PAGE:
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Published On: Tue, Mar 14th, 2017

Victim’s attorney to court in attempt to force action

GREAT BAY – The publication of a story about the ill-treatment of a 58-year old woman by her son (Today, March 10: Violent son of ill-treated mother still walks free) triggered quite some reactions, the victim’s attorney Geert Hatzmann says, but in the meantime the man still has not been arrested. Yesterday, Hatzmann asked the Common Court of Justice to order the prosecutor’s office to take action.

Violent son still not arrested

In his petition to the court, Hatzmann explains the background of the fight. His client, a woman who used to live in St. Maarten and currently resides in Tampa, Florida, owns an apartment building in St. Peters. Her 35-year old son has been living in one of these apartments for more than twelve years.

Last month the lady traveled to St. Maarten to deal with the intended sale of the apartment building – a move her son fiercely opposes.

On February 22 the lady went to the apartment building to discuss the dispute with her son but that ended badly. The man pulled her by her hair, smacked her forcefully on the ground, hit her in her face and took her in a chokehold in an apparent attempt to break her neck.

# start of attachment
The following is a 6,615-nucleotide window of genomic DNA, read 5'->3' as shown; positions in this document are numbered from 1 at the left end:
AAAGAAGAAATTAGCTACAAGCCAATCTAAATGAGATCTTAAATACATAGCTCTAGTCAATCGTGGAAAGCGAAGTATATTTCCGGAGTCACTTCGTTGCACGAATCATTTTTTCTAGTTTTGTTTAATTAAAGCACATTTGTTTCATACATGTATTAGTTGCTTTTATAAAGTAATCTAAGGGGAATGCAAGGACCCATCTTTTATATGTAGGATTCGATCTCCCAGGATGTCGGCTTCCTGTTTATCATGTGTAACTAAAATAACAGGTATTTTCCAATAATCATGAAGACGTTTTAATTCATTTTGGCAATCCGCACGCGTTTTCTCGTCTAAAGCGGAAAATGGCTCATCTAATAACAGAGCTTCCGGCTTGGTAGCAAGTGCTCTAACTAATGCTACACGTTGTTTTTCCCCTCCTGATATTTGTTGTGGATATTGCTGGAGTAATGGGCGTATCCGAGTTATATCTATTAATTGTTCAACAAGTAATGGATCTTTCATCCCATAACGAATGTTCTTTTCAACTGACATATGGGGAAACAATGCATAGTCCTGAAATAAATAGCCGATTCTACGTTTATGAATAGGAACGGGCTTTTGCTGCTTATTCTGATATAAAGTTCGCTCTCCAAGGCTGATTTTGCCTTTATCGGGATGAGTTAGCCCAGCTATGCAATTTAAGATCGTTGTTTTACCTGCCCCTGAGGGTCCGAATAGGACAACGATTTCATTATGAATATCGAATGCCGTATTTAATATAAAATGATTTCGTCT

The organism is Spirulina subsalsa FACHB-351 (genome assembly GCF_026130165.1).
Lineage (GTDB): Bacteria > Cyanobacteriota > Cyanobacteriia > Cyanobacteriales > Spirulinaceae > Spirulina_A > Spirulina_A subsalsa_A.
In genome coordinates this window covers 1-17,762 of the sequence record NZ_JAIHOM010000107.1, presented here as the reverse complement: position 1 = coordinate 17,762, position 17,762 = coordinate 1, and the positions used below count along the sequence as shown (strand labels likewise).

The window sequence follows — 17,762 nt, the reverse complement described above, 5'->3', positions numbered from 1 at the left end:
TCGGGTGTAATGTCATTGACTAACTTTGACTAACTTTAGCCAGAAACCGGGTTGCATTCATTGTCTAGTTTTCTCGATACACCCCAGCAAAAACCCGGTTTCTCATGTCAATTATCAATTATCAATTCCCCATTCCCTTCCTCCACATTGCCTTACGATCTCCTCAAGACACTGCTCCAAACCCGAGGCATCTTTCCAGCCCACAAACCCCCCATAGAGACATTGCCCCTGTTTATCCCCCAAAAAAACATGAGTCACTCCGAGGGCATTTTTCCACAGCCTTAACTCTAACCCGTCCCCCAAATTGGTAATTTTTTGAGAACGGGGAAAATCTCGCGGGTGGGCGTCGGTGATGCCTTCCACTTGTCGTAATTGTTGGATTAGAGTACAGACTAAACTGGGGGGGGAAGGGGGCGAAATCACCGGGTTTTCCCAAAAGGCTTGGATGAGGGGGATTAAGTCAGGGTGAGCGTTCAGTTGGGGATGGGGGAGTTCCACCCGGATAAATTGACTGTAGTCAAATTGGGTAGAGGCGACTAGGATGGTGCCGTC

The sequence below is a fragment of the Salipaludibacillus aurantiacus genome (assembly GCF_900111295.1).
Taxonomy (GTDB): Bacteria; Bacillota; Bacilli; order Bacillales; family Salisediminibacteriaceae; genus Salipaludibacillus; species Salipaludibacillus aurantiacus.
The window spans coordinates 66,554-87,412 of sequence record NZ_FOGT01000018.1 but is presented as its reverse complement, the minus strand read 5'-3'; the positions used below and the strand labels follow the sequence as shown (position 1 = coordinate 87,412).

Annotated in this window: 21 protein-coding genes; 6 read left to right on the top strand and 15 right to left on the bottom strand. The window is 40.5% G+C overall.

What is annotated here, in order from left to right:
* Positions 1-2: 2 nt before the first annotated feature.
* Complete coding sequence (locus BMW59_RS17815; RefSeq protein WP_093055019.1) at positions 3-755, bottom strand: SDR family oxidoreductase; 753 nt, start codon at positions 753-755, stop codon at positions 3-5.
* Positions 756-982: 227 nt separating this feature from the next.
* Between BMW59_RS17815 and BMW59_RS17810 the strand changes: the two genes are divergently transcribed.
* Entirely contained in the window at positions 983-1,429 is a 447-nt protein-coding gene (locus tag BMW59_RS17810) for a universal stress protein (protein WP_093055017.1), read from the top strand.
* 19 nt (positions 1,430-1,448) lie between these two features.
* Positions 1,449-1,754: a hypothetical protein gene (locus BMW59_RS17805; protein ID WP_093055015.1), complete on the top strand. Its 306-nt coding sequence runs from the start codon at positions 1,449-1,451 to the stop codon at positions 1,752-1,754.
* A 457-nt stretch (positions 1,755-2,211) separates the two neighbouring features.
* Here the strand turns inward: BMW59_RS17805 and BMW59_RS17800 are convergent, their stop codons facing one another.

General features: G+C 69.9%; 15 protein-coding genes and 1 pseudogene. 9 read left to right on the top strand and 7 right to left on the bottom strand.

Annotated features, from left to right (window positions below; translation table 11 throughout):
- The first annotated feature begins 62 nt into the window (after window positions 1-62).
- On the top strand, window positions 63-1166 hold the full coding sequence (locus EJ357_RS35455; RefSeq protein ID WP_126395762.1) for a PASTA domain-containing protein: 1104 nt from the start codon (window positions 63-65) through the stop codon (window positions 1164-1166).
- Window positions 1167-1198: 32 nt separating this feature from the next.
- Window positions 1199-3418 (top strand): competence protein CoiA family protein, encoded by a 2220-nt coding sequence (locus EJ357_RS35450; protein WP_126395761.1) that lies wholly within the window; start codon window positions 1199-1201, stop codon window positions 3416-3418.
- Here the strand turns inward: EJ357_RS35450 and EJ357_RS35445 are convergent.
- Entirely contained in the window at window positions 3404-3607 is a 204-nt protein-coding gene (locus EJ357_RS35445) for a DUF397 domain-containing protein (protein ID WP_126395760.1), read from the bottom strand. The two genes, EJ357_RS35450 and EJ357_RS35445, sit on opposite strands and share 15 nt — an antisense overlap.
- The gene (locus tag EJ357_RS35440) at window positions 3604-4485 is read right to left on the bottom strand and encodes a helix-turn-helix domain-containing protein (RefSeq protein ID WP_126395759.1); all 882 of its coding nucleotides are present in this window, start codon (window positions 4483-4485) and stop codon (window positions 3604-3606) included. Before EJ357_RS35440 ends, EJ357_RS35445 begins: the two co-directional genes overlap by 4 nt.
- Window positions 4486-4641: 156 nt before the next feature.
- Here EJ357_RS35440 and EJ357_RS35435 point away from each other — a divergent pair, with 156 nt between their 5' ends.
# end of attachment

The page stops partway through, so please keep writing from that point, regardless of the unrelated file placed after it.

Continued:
Two weeks after the ill-treatment the woman is still not able to walk alone up and down the stairs.

After she approached Hatzmann, the attorney contacted the prosecutor’s office with the request to take action against the son. The public prosecutor informed Hatzmann via email that he took the case serious, that he had been busy with it “all morning” but that everything depended on investigative capacity.

Because nothing happened, the attorney went to the media. The publication of the story in both local newspapers triggered quite some reactions from people who, according to Hatzmann, expressed their disgust about the lack of action from the side of the prosecutor’s office; but the real objective of the publications, the arrest of the son, remained elusive.

Hatzmann described the lack of actions as “a disgrace” and noted that the prosecutor’s office cannot use “the eternal excuse of limited investigative capacity” as an explanation for the fact that the suspect is still free, almost three weeks after the ill-treatment.

“It is incomprehensible why an arrest order cannot be issued and why the suspect cannot be arrested,” Hatzmann writes in his petition to the court, repeating an observation he also made last week: “This indifferent attitude is almost an invitation to family and friends of the victim for vigilante justice.”
Hatzmann also informed the court that the prosecutor could execute the arrest himself.

“The legislator of the new code of criminal procedures intended emphatically a strengthened position for victims. To my dismay I have to acknowledge that this does not materialize in practice. And I will not beat about the bush,” Hatzmann wrote. “Your court also has paid little heed to the explicit position of the legislator that the position of the victim needs to be strengthened. You court gives the prosecutor’s office usually plenty of opportunity to hide behind a knockdown argument like limited investigative capacity.”




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